Source: Niamh Harris

As the world’s ruling class become more “woke,” growing numbers of transgender athletes are entering female sports and conquering women’s events.

One of Joe Biden’s first acts after becoming President was to sign an executive order on “Preventing and Combating Discrimination on the Basis of Gender Identity or Sexual Orientation.”

The order declares that “children should be able to learn without worrying about whether they will be denied access to the restroom, the locker room, or school sports.”

The woke policy officially endorses biological males competing against biological women in female sports.

Currently, a biological man who “identifies” as a woman is allowed to compete against biological females in athletics.

Here are five times transgender athletes shattered women’s sports records, according to The Daily Wire:

CeCe Telfer — Hurdles

Franklin Pierce University senior CeCe Telfer became an NCAA women’s track and field national champion in 2019.

Telfer, a biological male, completed the 400-meter hurdles with a time of 57.53 seconds — more than a second faster than his nearest rival. Earlier in the day, he earned All-America First Team honors in the 100-meter hurdles.

Telfer insisted that he overcame several disadvantages to clinch victory.

“First of all, my height, how tall I am, is a disadvantage, because the wind is hitting us so hard and the taller you are, the harder you fall, basically,” he told Outsports.

“There’s wind resistance.”

Critics of his transition into women’s track and field point out Telfer’s failure to finish inside the top 300 in the men’s Division III championships in 2017, his last year competing as a male.

Mary Gregory — Weightlifting

In the spring of 2019, Mary Gregory boasted that he dominated at a Raw Powerlifting Federation competition in Virginia.

He also broke four women’s world records: Masters world squat record, open world bench record, Masters world deadlift record, and Masters world total record.

“What a day, 9 for 9!” he declared on Instagram.

“As a transgender lifter I was unsure what to expect going into this meet and everyone… treated me as just another female lifter- thank you!”

Gregory drew criticism from prominent female athletes. Olympic swimming medalist Sharron Davies noted that Gregory has “a male body with male physiology,” which creates “a pointless unfair playing field.”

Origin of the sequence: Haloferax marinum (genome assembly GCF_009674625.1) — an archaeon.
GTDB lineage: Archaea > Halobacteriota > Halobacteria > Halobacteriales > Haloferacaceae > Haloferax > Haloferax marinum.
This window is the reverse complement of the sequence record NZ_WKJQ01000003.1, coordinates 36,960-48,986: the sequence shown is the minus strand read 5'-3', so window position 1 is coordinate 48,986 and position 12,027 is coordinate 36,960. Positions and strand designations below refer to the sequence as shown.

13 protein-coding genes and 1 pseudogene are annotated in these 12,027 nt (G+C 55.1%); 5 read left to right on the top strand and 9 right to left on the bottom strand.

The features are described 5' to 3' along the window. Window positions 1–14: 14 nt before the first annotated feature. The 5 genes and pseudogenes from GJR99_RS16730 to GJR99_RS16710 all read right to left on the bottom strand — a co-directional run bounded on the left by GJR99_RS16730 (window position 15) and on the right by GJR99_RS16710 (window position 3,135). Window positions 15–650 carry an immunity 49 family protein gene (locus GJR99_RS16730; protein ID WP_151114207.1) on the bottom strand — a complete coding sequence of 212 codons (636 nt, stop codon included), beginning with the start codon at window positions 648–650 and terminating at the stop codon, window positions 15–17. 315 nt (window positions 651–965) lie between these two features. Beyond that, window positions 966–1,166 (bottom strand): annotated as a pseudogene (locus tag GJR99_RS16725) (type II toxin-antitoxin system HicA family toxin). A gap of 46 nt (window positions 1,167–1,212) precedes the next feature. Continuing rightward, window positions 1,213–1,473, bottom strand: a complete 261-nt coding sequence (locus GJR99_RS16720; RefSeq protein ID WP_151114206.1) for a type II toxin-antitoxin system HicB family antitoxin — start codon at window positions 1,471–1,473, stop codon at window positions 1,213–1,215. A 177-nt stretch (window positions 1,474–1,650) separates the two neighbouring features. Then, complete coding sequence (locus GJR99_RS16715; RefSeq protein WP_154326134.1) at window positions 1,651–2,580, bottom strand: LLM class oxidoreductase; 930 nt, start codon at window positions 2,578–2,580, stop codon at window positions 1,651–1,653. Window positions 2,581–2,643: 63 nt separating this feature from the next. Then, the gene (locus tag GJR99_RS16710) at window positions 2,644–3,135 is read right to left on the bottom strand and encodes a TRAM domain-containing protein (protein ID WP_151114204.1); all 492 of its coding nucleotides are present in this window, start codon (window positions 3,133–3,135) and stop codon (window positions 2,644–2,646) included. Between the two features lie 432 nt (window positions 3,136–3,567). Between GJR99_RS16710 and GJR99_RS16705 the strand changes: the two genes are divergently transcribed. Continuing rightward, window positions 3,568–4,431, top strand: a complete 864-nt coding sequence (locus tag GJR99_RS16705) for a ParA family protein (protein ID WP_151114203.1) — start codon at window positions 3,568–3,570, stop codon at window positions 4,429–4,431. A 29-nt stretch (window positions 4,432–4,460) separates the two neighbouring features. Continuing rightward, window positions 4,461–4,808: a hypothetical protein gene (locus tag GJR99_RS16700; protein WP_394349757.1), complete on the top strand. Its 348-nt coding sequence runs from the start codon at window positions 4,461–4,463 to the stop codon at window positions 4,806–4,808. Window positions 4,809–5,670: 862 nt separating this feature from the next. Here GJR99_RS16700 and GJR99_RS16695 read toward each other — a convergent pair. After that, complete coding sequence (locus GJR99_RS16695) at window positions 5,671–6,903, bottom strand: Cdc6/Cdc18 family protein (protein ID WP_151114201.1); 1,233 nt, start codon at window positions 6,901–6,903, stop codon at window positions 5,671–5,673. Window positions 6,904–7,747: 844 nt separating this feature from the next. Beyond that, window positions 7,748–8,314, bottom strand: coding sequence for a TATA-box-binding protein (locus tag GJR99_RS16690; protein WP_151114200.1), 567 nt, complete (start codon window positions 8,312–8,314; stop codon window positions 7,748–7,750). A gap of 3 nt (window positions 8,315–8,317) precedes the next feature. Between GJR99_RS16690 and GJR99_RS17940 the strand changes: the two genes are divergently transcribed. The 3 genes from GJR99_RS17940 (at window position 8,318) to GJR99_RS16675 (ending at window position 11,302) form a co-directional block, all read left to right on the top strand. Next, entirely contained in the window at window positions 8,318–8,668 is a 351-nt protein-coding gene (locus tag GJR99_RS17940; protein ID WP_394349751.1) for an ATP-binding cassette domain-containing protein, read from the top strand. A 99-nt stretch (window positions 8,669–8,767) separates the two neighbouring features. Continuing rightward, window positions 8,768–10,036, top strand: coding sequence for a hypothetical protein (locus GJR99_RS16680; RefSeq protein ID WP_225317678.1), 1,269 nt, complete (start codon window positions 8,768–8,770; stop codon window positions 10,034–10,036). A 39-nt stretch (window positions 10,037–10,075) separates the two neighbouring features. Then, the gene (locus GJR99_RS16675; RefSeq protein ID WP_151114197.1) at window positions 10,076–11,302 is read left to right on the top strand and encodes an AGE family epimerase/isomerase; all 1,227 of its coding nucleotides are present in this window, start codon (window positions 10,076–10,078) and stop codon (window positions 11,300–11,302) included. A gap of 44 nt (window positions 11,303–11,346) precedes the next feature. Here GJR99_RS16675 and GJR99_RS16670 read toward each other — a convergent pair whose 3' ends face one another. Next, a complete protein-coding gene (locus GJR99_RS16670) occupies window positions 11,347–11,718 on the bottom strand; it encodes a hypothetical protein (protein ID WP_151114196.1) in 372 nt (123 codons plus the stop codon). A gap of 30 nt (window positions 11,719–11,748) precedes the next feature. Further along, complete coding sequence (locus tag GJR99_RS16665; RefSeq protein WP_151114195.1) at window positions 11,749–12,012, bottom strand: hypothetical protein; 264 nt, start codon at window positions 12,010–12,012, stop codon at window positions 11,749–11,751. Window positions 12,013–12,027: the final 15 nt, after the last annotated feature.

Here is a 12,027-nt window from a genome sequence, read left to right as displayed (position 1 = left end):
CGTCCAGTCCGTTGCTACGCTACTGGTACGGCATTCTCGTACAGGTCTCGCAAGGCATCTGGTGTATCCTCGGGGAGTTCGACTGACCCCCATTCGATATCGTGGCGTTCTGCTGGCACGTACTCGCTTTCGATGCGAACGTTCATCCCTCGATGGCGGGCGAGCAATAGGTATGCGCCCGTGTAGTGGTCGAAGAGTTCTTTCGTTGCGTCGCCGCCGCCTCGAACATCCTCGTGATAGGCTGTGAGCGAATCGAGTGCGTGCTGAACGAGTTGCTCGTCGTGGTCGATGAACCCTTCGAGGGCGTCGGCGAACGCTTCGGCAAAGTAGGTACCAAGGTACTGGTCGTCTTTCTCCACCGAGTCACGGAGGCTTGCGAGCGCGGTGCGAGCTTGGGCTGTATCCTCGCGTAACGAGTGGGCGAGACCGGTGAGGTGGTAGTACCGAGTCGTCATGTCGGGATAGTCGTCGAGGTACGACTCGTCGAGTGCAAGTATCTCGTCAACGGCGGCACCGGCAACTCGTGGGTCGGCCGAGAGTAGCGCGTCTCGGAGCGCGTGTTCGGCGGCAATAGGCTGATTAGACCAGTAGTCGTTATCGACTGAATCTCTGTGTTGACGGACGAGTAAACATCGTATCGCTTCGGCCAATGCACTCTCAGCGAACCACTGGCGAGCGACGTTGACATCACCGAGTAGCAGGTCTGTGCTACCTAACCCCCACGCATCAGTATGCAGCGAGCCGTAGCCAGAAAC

Martial artist and podcast star Joe Rogan also commented on Gregory’s victory:

“That seems like a very strong man. So ridiculous.”

Following the criticism, the Raw Powerlifting Federation revoked Gregory’s world records and announced that they would form a new “Transgender Division.”

Terry Miller & Andraya Yearwood — Sprinting

At a Connecticut high school women’s track championship in 2019, two biological men left their opponents in the dust.

Terry Miller set a girls’ state indoor record for the 55-meter dash, completing the race in 6.95 seconds.

Andraya Yearwood — another biological male — placed second with a time of 7.23 seconds.

Miller also won the 300-meter event in 2019. In the previous year, the two athletes placed first and second in the 100-meter dash. 

Following the state championships, parents in Connecticut began circulating petitions to bar biological men from women’s track competitions.

Rachel McKinnon — Cycling

A semi-professional cyclist in Canada set the world record for the Women’s Sprint World Championship in the fall of 2019.

Rachel McKinnon — a biological male — would not have qualified for the men’s cycling competition.

Though his women’s world record was a time of 11.649 seconds, the top qualifying round time for the male division was 10.498 seconds.

Following the race, McKinnon wrote an op-ed for The New York Times entitled “I Won a World Championship. Some People Aren’t Happy.” 

“The rules require me to race in the women’s category,” he argued.

“That’s exactly where I belong: I am a woman, after all. I am female as well.”

McKinnon told Sky News that “the people who oppose my existence still want to think of me as male,” going on to cite what he views as a false belief that “men are always stronger than women.”

While competing against, and beating, full-time professional female cyclists, McKinnon only cycles part-time alongside his full-time job as a philosophy professor at the College of Charleston in South Carolina.

Mack Beggs — Wrestling

Mack Beggs — a biological female who claims to be male — dominated for two consecutive years at the Texas state wrestling championships.

Beggs takes doses of testosterone as part of her transition, which enabled her to physically dominate her opponents.

In the 2018 state tournament, she won 36 straight matches.

A video from the 2018 competition shows Beggs pinning her opponent in a matter of seconds, which earned boos from the crowd.

Beggs desired to compete with males, but her request was overruled by Texas’ University Interscholastic League.

The organization instructed her to continue wrestling with her fellow females in spite of the advantage from her hormone treatments.